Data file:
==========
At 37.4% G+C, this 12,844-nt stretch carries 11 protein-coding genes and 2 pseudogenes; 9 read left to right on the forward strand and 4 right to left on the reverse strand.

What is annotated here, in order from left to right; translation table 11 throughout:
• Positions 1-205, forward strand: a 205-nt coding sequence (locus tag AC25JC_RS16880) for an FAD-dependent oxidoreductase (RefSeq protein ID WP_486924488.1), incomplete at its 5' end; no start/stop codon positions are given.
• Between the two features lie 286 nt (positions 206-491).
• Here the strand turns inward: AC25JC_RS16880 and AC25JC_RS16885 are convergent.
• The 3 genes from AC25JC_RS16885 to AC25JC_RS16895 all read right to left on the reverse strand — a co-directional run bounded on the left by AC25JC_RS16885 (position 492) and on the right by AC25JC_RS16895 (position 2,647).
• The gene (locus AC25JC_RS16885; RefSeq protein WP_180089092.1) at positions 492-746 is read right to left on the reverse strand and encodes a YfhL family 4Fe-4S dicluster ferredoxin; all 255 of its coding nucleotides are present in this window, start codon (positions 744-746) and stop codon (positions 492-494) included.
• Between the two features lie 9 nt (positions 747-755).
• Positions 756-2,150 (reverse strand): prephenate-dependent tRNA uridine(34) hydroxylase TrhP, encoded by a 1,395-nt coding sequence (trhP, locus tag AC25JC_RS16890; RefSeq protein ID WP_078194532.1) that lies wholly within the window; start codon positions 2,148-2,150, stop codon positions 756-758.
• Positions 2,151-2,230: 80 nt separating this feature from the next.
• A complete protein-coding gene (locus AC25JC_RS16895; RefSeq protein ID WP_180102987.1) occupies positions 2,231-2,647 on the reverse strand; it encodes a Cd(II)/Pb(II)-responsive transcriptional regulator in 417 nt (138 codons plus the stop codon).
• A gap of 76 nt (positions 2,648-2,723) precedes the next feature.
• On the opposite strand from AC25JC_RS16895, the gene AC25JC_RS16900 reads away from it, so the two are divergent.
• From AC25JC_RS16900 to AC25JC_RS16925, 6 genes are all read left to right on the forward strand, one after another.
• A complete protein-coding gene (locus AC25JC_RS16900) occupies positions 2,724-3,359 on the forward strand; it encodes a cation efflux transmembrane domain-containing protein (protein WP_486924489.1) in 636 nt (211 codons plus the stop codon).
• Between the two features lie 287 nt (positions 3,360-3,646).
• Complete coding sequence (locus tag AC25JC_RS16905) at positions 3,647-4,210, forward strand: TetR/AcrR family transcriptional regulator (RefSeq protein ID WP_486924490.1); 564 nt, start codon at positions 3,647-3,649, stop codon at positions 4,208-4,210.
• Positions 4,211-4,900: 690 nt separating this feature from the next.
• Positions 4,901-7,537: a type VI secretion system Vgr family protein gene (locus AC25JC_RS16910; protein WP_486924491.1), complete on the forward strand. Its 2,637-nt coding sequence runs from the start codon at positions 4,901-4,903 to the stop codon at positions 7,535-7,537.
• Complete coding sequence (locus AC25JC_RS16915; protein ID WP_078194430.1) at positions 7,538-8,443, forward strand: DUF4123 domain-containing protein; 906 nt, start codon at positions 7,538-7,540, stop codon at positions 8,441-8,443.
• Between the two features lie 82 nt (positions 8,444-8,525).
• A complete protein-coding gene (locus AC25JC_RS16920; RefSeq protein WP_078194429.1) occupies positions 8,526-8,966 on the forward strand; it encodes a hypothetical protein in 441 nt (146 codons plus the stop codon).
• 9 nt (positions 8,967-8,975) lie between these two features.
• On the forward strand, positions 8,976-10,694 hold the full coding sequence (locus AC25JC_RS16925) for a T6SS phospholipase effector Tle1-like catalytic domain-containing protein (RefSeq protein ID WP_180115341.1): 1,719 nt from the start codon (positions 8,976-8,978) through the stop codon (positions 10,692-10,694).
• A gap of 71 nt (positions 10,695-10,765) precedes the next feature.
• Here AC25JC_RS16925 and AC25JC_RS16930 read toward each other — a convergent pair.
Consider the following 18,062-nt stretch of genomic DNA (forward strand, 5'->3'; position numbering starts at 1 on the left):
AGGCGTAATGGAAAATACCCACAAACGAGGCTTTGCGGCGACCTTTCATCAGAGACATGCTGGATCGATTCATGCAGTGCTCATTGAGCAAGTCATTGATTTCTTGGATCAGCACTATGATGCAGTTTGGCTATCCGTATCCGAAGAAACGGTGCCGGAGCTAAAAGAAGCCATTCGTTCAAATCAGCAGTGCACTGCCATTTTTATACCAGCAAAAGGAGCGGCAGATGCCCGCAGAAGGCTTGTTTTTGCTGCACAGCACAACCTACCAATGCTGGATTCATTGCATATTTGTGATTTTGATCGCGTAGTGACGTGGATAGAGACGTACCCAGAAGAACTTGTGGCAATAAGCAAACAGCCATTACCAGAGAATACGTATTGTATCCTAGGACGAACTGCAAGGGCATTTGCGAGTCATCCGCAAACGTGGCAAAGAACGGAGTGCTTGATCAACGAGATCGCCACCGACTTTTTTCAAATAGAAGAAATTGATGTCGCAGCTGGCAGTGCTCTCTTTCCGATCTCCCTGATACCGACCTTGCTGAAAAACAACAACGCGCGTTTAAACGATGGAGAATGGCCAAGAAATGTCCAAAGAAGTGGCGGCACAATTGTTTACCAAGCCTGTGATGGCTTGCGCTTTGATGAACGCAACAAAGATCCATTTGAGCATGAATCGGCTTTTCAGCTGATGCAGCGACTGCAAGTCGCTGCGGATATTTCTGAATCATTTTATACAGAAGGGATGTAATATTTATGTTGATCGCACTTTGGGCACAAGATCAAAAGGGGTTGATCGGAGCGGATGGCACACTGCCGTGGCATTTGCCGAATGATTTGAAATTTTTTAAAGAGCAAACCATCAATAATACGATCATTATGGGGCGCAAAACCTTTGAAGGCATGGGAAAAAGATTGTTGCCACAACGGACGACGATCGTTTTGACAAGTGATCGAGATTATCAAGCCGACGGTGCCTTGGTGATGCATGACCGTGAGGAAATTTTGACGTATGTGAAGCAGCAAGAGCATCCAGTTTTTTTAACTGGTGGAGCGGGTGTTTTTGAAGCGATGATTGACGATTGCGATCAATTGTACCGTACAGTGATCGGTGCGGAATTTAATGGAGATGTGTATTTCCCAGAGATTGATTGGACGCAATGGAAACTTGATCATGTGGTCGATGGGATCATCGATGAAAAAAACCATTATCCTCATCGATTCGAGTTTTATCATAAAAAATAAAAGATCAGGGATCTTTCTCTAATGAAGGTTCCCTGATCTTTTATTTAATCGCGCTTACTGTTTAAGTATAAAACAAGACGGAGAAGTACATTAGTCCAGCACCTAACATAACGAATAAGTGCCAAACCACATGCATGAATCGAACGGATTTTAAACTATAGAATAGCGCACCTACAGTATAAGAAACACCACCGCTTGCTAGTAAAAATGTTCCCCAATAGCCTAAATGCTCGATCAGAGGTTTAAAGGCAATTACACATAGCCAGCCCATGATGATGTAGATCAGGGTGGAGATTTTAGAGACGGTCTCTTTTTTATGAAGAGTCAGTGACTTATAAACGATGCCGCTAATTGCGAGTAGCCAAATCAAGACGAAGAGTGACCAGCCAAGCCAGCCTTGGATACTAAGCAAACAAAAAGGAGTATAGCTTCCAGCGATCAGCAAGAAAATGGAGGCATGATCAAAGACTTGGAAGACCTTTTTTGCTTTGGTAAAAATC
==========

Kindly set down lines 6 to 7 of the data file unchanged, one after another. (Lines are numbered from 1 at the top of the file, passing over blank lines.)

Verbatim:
• The 3 genes from AC25JC_RS16885 to AC25JC_RS16895 all read right to left on the reverse strand — a co-directional run bounded on the left by AC25JC_RS16885 (position 492) and on the right by AC25JC_RS16895 (position 2,647).
• The gene (locus AC25JC_RS16885; RefSeq protein WP_180089092.1) at positions 492-746 is read right to left on the reverse strand and encodes a YfhL family 4Fe-4S dicluster ferredoxin; all 255 of its coding nucleotides are present in this window, start codon (positions 744-746) and stop codon (positions 492-494) included.